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  • Writer's pictureMolly Brown

Reference and Outreach at Northeastern

Updated: Jun 27, 2020

Just as many people in Boston began to self isolate in the face of COVID-19, my library was working on its newsletter highlighting the different projects departments completed over the year. Along with an article about Teaching with Archives there were photos from alumni events, group visits, and development projects I helped drive in the archives in tandem with our Events and Marketing Coordinator, Head of Archives and Special Collections, and Director of Development.

This newsletter represents my busiest year yet at Northeastern. I held 18 various events (both independent and collaborative) and taught over 40 classes while managing public services and our reading room. Even before we began working at home in March, this year reflected the fruits of outreach and trying to help others imagine our archives not just as a space for finding a primary source to complete a citation requirement, but instead a place to learn, activate, and be inspired by the stories of Boston's social movements.

Clipped below is the article about teaching with archives that I wrote for the newsletter, you can find the whole newsletter here:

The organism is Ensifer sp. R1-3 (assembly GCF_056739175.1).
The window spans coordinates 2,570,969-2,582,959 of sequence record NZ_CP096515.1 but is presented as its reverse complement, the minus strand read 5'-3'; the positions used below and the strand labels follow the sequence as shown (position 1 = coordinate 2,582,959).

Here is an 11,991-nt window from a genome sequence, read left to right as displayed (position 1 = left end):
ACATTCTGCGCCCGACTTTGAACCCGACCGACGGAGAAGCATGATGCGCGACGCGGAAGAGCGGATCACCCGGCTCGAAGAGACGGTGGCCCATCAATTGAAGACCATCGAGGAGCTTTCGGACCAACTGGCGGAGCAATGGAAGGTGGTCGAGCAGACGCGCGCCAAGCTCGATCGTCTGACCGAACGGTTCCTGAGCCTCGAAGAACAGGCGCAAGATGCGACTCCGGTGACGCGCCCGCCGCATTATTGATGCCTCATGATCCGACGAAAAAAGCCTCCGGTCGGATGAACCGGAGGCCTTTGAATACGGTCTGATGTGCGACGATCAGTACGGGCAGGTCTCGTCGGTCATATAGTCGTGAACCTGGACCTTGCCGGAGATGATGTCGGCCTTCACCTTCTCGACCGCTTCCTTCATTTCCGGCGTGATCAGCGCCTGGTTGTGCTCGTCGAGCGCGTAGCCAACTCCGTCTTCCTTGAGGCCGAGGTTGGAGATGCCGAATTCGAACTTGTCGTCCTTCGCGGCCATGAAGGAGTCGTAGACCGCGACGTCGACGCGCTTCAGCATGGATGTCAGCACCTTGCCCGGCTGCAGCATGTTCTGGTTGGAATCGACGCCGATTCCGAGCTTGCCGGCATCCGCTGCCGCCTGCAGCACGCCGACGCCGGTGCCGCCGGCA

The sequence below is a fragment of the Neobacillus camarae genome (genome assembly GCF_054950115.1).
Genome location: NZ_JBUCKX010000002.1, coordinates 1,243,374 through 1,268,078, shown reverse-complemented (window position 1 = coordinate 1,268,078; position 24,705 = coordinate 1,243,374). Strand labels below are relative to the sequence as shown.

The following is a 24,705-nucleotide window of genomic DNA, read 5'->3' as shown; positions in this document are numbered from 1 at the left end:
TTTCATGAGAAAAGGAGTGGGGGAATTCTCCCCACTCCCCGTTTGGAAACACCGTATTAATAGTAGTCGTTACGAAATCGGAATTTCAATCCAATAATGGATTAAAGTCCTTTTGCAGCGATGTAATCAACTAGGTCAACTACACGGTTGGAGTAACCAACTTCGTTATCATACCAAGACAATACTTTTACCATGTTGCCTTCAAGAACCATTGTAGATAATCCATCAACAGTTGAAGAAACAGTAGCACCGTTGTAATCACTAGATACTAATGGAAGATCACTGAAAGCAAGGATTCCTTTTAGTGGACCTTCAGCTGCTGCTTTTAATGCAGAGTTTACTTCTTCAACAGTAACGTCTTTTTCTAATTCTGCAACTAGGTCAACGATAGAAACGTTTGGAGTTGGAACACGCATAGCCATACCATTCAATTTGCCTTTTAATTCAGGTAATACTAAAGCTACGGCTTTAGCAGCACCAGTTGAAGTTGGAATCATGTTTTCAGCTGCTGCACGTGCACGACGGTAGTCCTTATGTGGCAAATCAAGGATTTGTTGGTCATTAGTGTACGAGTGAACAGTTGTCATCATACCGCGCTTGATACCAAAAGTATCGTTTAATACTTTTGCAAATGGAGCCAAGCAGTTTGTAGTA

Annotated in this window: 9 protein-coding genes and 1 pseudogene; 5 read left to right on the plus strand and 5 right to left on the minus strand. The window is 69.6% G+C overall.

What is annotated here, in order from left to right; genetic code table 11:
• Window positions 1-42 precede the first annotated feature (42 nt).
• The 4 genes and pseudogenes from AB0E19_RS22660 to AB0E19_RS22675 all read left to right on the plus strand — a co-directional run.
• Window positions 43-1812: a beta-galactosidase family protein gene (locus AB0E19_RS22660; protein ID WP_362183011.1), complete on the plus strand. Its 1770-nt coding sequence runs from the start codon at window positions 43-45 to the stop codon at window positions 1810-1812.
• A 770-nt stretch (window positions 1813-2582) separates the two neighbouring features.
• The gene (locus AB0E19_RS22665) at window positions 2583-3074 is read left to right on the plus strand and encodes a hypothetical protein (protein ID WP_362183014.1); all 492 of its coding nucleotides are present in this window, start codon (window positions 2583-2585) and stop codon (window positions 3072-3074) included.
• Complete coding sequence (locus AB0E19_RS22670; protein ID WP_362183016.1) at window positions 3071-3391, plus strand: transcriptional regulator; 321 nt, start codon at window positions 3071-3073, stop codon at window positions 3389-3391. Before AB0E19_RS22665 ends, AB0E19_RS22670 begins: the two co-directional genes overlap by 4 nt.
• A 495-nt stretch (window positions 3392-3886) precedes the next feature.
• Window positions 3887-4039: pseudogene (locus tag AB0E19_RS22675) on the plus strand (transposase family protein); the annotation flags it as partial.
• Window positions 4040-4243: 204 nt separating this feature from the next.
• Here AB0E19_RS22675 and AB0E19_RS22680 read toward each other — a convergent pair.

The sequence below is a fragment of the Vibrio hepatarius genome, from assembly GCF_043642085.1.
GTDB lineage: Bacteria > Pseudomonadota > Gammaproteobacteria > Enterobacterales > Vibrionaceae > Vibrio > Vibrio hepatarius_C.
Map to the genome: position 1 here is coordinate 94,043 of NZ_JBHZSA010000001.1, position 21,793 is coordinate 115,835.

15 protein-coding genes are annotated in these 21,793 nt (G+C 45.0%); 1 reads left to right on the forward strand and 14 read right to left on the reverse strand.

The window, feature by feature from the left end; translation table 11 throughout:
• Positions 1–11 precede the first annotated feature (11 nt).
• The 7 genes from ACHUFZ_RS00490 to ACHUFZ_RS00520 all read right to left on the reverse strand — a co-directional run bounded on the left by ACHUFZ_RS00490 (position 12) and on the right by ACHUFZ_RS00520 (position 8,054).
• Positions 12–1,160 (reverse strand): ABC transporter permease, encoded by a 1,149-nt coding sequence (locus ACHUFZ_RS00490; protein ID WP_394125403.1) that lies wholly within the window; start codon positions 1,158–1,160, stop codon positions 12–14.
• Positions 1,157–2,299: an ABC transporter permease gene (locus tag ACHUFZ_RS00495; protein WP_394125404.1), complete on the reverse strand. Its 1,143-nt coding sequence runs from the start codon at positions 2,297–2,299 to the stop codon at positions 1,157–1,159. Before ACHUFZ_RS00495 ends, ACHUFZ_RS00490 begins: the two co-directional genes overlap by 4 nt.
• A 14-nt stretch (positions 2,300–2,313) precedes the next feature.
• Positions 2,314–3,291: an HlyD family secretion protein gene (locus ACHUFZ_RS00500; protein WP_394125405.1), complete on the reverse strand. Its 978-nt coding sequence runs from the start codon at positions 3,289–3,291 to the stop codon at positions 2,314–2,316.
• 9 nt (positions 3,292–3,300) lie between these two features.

On any given day in the Northeastern University Archives and Special Collections you could find a Northeastern student, a Nation Parks Service Ranger, a Boston Public Schools high schooler, or a Greater Boston community member visiting for a class using primary sources. The classes, workshops, and experiences offered by the Archives are a result of the Teaching with Archives program led by Molly Brown, the Reference and Outreach Archivist, and Regina Pagani the Arts, Humanities, and Experiential Learning Librarian.

Teaching with Archives classes equip participants to locate, read, and engage with primary sources such as meeting minutes, correspondence, photographs, local newspapers, and more related to the history of Boston’s social justice organizing as well as Northeastern’s history.

The Boston Public Schools (BPS) continue to include the Teaching with Archives program in their curricular unit educating high school juniors about Boston’s school desegregation history. The BPS students visit the Archives to learn more about the long history of education activism and find primary sources to incorporate in a chapter they are writing about an activist. Students are asked to consider their chapter as a way of contributing to popular historical records about desegregation, and expanding it by embedding community informed archival records in their telling of an activist’s life.

The sessions taught by Brown and Pagani emphasize experiential learning and encourage reflection about the participants’ own role in history, how their neighborhood, school, and beyond are part of the story of Boston’s past and present. They are open to anyone interested in learning from the Archives and Special Collections’ records.

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